Military-industrial complex grows, while national security diminishes, Part 2

Military Industrial Complex grows, while
our national security diminishes, Part 2

Bob Sheak, Feb 17, 2018; March 14, 2018

The U.S. federal government budget for 2019, as passed by both houses in the U.S. Congress and signed into law by Trump on Friday, February 9, 2018, is greatly increased over 2018, both on the military and non-military sides of the budget. The focus here continues to be on the military increases and how they are justified. The thrust of my analysis is that the military budget is excessive and that the justifications for it, which will to our misfortune and provide a rationale for continuing increases in the military budget for years to come, increases our chances of going to war, if not nuclear war. I’ll send out Part 3 in a few days that will focus on the Trump administration’s “nuclear weapons” policy.

But before turning to this analysis, I need to touch on another development that, unfortunately but not unsurprisingly, brings some added confusion to the budgetary process in Washington. Just days after this budget deal on February 9 was reached, Trump’s Office of Management and Budget (OMB) released on February 12 a separate report titled “An American Budget,” a budget that projects the desired fiscal outlays over the coming decade of the Trump administration. The OMB budget essentially repudiates close to one-half of the earlier budget signed into law by calling for steep cuts in a host of non-defense programs. In this 160-page report, the projected budgets for 19 agencies and related programs are considered. Obamacare is “repealed and replaced.” Funding is cut for the “welfare system,” federal student loans, disability programs, retirement programs for federal employees, Medicaid, Medicare, agriculture, and so much more. You can find the text of “An American Budget” at: The National Priorities Project offers an analysis of the OMB budget in an article titled “Trump’s FY 2019 Budget Request Has Massive Cuts for Nearly Everything But the Military” (

Reflecting its denial or dismissal of human-caused climate change, John R. Platt reports for Truth Out with the title “Fourteen Environmental Programs Eliminated in Trump’s Budget Proposal” (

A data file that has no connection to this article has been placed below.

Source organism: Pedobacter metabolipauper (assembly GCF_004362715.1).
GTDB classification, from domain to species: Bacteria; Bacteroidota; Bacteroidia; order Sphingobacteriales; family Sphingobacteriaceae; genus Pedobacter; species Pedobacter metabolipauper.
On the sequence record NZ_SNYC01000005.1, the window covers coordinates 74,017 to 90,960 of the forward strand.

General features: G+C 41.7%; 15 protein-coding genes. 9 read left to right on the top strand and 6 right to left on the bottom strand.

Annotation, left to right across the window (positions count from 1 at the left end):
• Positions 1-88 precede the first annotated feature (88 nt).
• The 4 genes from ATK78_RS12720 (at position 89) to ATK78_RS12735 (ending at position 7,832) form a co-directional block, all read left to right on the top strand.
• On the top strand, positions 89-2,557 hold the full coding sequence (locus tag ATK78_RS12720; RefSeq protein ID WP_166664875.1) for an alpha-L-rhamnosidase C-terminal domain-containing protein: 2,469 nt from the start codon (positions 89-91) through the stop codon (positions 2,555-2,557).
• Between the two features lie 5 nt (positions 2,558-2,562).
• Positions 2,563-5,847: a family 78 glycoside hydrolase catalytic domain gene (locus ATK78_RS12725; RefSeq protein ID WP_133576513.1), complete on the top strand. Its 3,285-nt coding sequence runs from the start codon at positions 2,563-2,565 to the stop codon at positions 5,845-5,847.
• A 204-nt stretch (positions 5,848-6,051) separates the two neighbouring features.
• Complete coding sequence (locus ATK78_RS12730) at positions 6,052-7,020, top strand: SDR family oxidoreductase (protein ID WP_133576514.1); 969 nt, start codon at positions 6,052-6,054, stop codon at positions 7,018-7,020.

I’m not sure now whether the budget deal signed into law on February 9 will frame and limit the congressional debates and actions over at least the 2019 budget. Given the Republican Party’s right-wing ideology, its commitment to its corporate and upper-class support and its hawkish military policies, there is reason to be concerned that the Republican-dominated U.S. Congress will find ways to renege on their initial support for increases on the non-defense programs and do so with the encouragement of the White House.

Economist Linda J. Bilmes reminds us that the 2019 budget signed into law does end the legislative process. She writes: “…the current deal technically only funds the government through March 23. Congress still must navigate a number of procedural hurdles such as getting the new spending figures into specific appropriations bills ( This gives Republicans in the congress ample opportunities to gut spending on non-defense programs.

However, there is one thing amidst the political jockeying over the budget that is totally – and unfortunately – clear. Whatever the outcome for the non-defense side of the budget ledger, both the February 9 budget agreement and the OMB (White House) budget proposal call for large increases in the Pentagon budget along with increases in other military-relevant programs. So, the Pentagon will have increases in its base budget of about $82 billion, both in 2019 and 2020. And when all the other military-relevant parts of the budgets are considered, the total outlays will be over a trillion dollars each of these years.

Review of Part 1 on the FY 2018 military budget.

In Part 1 of this essay,I relied on Kimberly Amadeo’s analysis of the costs of the 2018 military relevant parts of the budget (